By Jan Hittelman

As people we tend to focus on the negative more than the positive. A reality that profoundly impacts all facets of our existence, including the way we parent.

All children have basic needs. There are, for example, basic physical needs. All children require food, air, water and shelter. In addition, children have basic emotional needs. These include the need for nurturance and attention. Children will do whatever is necessary to fulfill these needs.
Now here’s the crazy part – because we are naturally negative, we unwittingly train our children to get our attention through negative behaviors. The very behaviors we disdain in our children are often fueled by our own negative attention. We teach our children, for example, to bother us when we’re on the phone! Yes, we teach them to do that. We rarely, if ever, give our children positive feedback when they don’t interrupt us, and always give them negative feedback when they do.

The good news is that even small shifts in your parental attention will result in significant and often dramatic changes in your child’s behavior. If you’re like most parents, there are specific undesirable behaviors that you are frequently trying to correct in your child. You have seemingly endless “discussions” regarding these behaviors, try a variety of punishments, but to no avail. Chances are that after the undesirable behavior occurs, you’re giving your child negative feedback regarding it. At the same time, however, you’re also giving your child your time and attention as a consequence of the undesirable behavior. As a result, you’re actually reinforcing their undesirable behavior with your negative attention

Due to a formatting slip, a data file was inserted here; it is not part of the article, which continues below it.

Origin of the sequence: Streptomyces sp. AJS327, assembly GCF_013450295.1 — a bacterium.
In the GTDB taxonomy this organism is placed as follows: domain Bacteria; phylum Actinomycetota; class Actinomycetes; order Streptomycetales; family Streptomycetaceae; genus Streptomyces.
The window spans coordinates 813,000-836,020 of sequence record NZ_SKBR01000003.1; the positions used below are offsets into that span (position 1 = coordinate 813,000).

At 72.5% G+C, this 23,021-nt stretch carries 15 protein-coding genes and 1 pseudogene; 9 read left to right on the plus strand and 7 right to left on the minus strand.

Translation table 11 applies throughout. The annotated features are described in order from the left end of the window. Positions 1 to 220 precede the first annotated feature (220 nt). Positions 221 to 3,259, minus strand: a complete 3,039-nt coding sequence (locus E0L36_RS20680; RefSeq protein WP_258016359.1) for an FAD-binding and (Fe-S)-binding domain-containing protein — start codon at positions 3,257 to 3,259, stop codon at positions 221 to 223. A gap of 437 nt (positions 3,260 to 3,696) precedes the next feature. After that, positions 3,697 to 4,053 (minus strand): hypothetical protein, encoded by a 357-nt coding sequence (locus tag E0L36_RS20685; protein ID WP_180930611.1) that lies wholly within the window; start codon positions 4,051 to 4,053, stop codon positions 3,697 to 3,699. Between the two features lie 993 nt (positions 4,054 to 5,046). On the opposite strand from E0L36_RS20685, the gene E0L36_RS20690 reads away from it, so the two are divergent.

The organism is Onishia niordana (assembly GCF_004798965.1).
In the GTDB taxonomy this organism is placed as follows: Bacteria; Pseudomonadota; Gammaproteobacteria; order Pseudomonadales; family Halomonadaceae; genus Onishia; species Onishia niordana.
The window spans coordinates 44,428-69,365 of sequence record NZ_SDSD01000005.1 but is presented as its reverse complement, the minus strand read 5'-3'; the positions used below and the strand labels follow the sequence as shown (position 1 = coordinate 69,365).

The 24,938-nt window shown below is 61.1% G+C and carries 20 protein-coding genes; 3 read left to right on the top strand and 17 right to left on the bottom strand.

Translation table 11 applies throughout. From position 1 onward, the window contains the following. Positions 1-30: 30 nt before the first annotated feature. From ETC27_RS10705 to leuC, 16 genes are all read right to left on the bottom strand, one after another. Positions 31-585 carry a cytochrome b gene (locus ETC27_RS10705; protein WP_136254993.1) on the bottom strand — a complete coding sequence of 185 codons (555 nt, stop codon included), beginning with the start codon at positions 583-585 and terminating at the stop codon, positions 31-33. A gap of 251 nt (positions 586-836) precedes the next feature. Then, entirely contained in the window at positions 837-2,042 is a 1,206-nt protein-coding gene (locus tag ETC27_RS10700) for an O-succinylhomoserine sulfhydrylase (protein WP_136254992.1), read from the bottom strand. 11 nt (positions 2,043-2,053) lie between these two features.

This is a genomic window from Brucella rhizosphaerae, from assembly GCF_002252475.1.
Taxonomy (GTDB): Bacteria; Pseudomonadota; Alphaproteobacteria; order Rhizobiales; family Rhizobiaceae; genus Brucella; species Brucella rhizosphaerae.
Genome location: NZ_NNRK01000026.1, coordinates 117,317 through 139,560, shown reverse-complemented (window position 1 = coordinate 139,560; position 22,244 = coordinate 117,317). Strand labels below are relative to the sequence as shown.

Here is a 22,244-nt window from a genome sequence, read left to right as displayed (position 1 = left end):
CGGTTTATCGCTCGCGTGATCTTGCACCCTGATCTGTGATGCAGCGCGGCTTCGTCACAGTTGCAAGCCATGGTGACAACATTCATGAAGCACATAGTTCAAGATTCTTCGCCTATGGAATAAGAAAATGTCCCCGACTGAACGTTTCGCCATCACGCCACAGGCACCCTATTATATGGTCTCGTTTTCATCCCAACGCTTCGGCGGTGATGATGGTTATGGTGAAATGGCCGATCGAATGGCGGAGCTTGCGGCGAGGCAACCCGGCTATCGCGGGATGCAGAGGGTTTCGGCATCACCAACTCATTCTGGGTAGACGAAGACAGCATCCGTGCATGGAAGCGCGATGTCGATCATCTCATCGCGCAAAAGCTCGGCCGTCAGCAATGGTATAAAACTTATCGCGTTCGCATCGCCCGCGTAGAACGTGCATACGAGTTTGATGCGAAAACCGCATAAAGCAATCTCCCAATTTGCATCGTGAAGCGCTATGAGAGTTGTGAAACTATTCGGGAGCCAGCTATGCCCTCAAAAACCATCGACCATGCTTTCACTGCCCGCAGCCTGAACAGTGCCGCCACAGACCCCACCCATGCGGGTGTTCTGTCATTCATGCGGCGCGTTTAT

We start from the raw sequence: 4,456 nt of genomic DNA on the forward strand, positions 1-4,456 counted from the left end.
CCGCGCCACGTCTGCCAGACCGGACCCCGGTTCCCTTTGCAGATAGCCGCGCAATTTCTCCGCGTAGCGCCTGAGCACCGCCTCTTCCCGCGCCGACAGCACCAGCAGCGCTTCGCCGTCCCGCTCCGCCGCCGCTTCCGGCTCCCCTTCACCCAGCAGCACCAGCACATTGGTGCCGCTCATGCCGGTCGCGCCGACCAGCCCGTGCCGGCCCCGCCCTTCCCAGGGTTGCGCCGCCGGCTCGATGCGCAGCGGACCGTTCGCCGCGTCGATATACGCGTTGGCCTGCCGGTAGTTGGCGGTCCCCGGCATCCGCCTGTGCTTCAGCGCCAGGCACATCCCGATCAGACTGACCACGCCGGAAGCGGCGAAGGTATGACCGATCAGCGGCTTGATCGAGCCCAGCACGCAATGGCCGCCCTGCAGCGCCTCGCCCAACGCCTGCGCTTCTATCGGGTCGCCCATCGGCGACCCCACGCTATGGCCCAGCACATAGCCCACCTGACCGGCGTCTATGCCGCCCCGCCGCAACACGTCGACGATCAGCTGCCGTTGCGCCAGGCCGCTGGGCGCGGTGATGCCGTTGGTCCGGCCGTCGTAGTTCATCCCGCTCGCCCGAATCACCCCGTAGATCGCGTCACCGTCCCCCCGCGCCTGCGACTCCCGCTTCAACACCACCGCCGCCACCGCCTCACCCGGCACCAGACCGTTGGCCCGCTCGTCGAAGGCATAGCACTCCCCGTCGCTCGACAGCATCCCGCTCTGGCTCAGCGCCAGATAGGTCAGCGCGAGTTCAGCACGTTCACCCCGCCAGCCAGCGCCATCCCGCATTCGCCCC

Remember, children need parental attention and will do whatever they have learned to do in order to get it. That is why a key element to parenting success is teaching our children how to get our attention in more positive ways. The expression, “catch your child being good” sums it up.

When your child misbehaves, provide succinct minimal verbal feedback and whatever negative consequences result and that’s it. The time to lecture your child is later, at a calmer more neutral moment. You will be able to discuss it more rationally, with less anger and you will not be feeding into this negative attention- seeking behavior.

The goal is to teach your child to get your attention positively. Consider some of the behaviors that you would like to see your child improve. Pick one behavior that you believe your child could easily improve with a little effort. Define in your own mind the opposite or desirable behavior that you want to see more frequently. Write it down, being as specific about the behavior as possible. Make a deliberate effort to shift your parental attention (minimizing the negative and maximizing the positive). Try to catch your child being good; anytime you see the desirable behavior, provide positive feedback.